He mentioned the case of Laura Kipnis, a professor in the department of radio, television, and film at Northwestern University, who wrote an article for The Chronicle of Higher Education decrying the "paranoia" on campuses over new sexual harassment policies.
Kipnis teaches film classes. Typically this means watching a film, engaging in class discussions about the film, and writing critical essays about the film. Two students approached her one day and asked that they be allowed to not participate in the viewing and class discussion for one film because it "triggered" something (they did not specify want). Kipnis wondered if she would be preparing them for life after college to grant their request.
"I had an image of her in a meeting with a bunch of execs, telling them that she couldn't watch one of the company's films because it was a trigger for her. She agreed this could be a problem, and sat in on the discussion with no discernable ill effects," Kipnis wrote.
In reaction to Kipnis' article, students (triggered students?) accused her of violent, "inflammatory" and "terrifying" ideas, and asked administrators to punish her.
Regarding the Kipnis case, the anonymous professor wrote: "This is a matter of real, palpable fear. Saying anything that goes against liberal orthodoxy is now grounds for a firin'. Even if you make a reasonable and respectful case, if you so much as cause your liberal students a second of complication or doubt you face the risk of demonstrations, public call-outs, and severe professional consequences."
The problem, the liberal professor continued, is not with his conservative students.
"Personally, liberal students scare the [expletive] out of me," the professor wrote.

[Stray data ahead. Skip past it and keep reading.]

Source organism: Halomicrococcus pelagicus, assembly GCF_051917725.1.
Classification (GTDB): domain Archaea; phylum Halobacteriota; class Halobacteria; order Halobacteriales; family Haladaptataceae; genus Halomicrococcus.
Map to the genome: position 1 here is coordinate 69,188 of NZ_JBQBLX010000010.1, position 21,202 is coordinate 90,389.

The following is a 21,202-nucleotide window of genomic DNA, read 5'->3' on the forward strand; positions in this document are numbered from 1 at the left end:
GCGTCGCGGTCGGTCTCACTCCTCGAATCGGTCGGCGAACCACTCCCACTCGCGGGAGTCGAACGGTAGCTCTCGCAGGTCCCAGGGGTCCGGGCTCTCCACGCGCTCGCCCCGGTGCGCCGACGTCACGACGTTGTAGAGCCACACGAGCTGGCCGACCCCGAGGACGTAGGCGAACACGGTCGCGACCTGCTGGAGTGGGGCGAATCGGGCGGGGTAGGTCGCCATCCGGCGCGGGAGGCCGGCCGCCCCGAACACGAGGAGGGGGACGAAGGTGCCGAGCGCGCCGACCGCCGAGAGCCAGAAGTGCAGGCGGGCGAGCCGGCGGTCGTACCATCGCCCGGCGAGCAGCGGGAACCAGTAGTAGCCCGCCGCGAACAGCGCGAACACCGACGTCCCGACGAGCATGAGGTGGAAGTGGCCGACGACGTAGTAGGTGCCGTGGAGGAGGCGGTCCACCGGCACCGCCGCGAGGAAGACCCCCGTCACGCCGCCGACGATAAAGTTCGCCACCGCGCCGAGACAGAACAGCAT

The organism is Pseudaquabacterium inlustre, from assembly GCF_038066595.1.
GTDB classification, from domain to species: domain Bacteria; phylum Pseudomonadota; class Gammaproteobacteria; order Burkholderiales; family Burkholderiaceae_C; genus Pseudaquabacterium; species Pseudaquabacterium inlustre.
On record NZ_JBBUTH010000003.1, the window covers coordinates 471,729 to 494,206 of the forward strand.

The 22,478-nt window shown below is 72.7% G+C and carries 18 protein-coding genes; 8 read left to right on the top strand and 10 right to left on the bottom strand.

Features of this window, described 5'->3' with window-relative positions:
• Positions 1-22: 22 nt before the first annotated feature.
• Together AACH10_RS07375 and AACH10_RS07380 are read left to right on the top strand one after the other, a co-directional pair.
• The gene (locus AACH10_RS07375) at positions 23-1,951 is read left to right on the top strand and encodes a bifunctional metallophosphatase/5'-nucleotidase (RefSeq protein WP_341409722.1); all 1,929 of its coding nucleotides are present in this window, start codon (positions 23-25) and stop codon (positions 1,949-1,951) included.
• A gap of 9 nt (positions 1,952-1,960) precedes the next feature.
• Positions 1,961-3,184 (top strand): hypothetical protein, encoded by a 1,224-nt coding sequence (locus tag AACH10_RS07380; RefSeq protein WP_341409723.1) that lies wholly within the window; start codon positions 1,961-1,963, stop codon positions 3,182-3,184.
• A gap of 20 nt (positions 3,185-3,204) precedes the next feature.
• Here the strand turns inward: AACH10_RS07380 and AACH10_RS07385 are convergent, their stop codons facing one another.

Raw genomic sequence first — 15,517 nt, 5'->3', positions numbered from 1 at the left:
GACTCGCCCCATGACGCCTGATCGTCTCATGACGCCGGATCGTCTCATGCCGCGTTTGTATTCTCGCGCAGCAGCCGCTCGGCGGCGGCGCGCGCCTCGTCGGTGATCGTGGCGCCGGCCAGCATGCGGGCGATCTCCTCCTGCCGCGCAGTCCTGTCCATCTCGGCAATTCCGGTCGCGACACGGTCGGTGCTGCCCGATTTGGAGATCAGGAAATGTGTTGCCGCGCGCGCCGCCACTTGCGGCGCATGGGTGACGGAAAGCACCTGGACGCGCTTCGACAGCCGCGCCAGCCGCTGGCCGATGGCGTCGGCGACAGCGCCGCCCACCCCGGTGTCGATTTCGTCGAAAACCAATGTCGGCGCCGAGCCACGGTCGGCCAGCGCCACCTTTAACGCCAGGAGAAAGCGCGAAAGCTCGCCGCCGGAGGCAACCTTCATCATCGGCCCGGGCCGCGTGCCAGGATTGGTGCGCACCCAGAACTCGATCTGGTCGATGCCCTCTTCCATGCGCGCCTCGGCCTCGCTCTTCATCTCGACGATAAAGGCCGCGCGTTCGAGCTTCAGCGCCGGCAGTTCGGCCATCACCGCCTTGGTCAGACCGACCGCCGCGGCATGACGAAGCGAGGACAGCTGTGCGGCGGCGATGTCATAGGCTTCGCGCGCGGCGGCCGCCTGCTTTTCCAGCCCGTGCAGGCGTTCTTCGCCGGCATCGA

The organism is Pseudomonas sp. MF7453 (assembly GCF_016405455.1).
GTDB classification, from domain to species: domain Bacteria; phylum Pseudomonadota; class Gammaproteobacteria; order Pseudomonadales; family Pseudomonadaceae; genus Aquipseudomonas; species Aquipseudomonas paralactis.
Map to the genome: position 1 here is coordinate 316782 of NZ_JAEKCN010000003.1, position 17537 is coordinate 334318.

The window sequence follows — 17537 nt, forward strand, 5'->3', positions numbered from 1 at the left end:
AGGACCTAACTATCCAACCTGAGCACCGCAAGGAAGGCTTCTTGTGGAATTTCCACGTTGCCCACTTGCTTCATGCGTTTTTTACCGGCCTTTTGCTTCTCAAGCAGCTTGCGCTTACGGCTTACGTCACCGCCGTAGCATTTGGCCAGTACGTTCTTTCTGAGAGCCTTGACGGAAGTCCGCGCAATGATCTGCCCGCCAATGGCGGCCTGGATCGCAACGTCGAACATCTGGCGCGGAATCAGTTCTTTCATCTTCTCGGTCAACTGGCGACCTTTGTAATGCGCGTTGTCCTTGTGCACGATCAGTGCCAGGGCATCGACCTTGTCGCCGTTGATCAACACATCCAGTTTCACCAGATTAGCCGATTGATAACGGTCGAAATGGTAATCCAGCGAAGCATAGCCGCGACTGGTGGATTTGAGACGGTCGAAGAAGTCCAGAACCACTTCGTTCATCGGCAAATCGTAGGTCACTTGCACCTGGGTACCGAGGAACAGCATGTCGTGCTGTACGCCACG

If a conservative student complains to administrators about his liberal bias, the professor explained, he still gets to keep his job. But one wrong move that upsets a liberal student, even if it is unintentional or just makes them uncomfortable, and, the professor fears, his career could be over.
"Is this paranoid?" he continued. "Yes, of course. But paranoia isn't uncalled for within the current academic job climate. Jobs are really, really, really, really hard to get. And since no reasonable person wants to put their livelihood in danger, we reasonably do not take any risks vis-a-vis momentarily upsetting liberal students. And so we leave upsetting truths unspoken, uncomfortable texts unread."
In 2013, about 25 UCLA graduate students in the Department of Education protested one of their professors for correcting their grammar in a course desinged to prepare them to write a dissertation. By pointing out that "indigenous" should not be capitalized, and by preferring the Chicago Manual of Style over the American Psychological Association style guide, the professor was guilty of "microaggressions" against students of color and "contributed to a hostile class climate," the protestors claimed.
This story, and other examples of microaggressions posted to www.microagressions.com (such as asking someone if they have ever been to Europe), prompted one combat veteran to write: "Generations of Americans experienced actual trauma. Our greatest generation survived the Depression, then fought the worst war in humanity's history, then built the United States into the most successful nation that has ever existed. They didn't accomplish any of that by being crystal eggshells that would shatter at the slightest provocation, they didn't demand society change to protect their tender feelings. They simply dealt with the hardships of their past and moved on."
That article was intially removed from Facebook, because it was "detected to be unsafe."